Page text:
The recent appearance of the figurative use does not mean that dog whistle has not been used previously to describe the habit that politicians occasionally have of sending coded messages to a certain group of constituents. In 1947, a book titled American Economic History referred to a speech by Franklin Delano Roosevelt as being “designed to be like a modern dog-whistle, with a note so high that the sensitive farm ear would catch it perfectly while the unsympathetic East would hear nothing.” However, saying that speech is like a dog-whistle (which is a simile) is not quite the same as saying that it is a dog whistle (which is a metaphor), and this subtle distinction is what causes us to judge the phrase as having originated in the 1990s, rather than the 1940s.

Trump is the master of the dog whistle. Every time he talks about his reverence for Confederate monuments and the Confederate flag as “our heritage” and “our history,” that’s a dog whistle, which racists hear clearly. It is such a loud dog whistle that even non-racists and anti-racists can hear it.

In this post, Mercedes Schneider interviews Annie Tan, who joined Teach for America in 2011, and, with inadequate training, was assigned be a teacher of special education in Chicago. Her experience was, she says, a disaster.

One of Tan’s responses:

Tan: I will never forget the first day when we had our celebration, and the CEO of Chicago Public Schools came and made a speech to us. It felt very strange for him to be there for some reason. Yes, we were going to be 250 new teachers in Chicago, so logically it may have made sense to introduce us and do a welcome, but I also couldn’t imagine him doing that at a regular university that had education majors graduating. I couldn’t imagine him going to one of those graduations and making a speech.

There were a few moments that I still remember that were odd, as well. I remember the first day of professional development through Teach for America, when we got no talk around how segregated Chicago was, just people alluding to it, like Teach for America was not even going to approach that schools were unequal because of race and income, especially in Chicago, which really stands out since I worked in Chicago Public Schools for five years and taught there for four.

And then, the speech from some Teach for America staff members, that we might be the first teachers in some of these kids’ lives that had high expectations for them. I first thought to myself, “How can I have high expectations for my students when I don’t even know them yet? All I’ve done was graduate from a fancy college, so how am I better than someone else?” That really rubbed me the wrong way.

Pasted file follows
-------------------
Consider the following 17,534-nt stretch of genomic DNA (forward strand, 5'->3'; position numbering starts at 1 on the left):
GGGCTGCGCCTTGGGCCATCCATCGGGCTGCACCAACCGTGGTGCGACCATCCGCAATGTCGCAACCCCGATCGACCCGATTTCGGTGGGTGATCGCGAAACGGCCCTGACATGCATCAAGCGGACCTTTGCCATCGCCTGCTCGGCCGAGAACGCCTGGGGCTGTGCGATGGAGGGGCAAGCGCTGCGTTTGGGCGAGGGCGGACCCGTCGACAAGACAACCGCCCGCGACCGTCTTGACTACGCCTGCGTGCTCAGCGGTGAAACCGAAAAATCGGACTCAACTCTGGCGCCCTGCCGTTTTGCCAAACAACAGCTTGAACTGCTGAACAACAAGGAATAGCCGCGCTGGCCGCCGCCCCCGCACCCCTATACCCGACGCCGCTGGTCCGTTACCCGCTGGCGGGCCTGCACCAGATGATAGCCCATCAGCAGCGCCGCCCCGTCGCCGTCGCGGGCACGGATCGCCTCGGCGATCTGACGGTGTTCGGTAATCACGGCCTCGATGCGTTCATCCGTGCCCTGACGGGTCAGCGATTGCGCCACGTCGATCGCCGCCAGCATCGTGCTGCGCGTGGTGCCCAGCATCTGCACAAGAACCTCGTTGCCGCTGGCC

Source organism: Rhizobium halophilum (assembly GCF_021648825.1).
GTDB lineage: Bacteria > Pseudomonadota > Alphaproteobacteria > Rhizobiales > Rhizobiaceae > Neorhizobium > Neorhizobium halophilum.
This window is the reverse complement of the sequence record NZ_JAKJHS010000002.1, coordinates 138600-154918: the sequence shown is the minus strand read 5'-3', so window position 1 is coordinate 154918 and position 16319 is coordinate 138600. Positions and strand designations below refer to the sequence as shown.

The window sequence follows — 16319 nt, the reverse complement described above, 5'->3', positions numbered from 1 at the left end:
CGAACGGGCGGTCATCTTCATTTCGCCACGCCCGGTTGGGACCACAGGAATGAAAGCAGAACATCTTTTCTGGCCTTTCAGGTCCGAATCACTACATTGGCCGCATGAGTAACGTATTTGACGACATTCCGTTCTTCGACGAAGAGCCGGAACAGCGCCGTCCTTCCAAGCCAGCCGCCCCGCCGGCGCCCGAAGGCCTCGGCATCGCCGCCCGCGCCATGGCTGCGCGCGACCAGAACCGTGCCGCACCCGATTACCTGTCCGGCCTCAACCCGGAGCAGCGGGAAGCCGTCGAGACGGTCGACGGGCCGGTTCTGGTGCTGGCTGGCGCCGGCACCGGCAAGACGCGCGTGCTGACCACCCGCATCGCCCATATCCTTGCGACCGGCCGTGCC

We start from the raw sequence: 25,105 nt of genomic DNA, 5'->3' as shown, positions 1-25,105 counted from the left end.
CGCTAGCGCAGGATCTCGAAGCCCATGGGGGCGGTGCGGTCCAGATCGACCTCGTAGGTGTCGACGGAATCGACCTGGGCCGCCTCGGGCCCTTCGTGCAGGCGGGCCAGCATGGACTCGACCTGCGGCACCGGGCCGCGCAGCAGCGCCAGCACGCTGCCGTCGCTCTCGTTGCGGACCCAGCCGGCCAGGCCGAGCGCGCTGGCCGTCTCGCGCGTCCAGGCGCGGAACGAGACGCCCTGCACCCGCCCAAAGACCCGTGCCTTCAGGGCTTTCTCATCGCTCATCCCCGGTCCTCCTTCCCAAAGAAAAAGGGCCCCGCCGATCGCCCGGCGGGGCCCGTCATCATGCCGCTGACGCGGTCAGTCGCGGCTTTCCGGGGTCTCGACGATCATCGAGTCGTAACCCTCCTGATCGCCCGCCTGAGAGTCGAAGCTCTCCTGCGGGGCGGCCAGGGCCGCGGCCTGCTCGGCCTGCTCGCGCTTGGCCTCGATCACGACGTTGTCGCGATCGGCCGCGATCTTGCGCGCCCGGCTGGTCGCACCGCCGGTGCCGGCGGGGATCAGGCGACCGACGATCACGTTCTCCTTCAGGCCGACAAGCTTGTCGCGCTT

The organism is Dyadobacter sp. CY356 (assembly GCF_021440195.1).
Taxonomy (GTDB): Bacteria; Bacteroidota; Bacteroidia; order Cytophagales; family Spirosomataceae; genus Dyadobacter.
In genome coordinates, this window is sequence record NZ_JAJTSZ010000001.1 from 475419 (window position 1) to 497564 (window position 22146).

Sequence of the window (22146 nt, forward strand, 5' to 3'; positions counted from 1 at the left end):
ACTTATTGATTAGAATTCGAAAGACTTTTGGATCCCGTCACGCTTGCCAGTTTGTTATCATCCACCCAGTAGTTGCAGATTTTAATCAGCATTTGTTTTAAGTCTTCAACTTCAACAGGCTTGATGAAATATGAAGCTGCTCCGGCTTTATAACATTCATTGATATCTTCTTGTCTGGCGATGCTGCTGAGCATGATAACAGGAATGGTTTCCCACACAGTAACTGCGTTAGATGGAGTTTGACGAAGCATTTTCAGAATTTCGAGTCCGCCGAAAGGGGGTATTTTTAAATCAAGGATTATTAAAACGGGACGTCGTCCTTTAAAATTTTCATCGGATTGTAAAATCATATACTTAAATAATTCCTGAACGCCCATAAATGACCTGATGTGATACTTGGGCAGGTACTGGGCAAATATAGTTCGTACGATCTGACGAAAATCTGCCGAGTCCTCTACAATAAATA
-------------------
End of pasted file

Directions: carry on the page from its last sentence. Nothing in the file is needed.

Schneider called this attitude “the savior complex.”

Who thought it was good to place an unprepared young teacher in a classroom of children with special needs?

It is a revealing interview.

The Network for Public Education has sponsored a series of weekly ZOOM conversations in which I interview someone who has important things to say.

On Wednesday, I interviewed Jitu Brown, a prominent community organizer in Chicago and leader of the Journey for Justice Alliance, which has organizations in thirty cities.

When we set up the discussion, we thought we would talk mostly about privatization and Jitu Brown’s successful fight to save the Walter H. Dyett High School in Chicago. Jitu Brown is one of the heroes of my new book SLAYING GOLIATH, for his success in stopping Rahm Emanuel from closing Dyett.

These topics were discussed but the main focus was on the murder of George Floyd and racism in America. Jitu Brown has quite a lot to say about racism, in large part because of his experiences. We also talked about a Rahm Emanuel, and his disastrous role in running the public schools as mayor of Chicago.

Listeners said it was a “riveting” conversation.

Listen and see for yourself.

Next week, I will talk with Amy Frogge, a great leader of the resistance to privatization in Metro Nashville. She is a member of the Metro Nashville public school board, as well as a parent of public school students and a lawyer.

She too is a hero of SLAYING GOLIATH for her leadership in defending public schools.

We will talk about “The Fight for Better Public Schools in Tennessee.” The billionaires and their puppet organizations have poured many millions into school board races in an effort to capture control of the district. Amy has fought valiantly against proponents of charters and vouchers.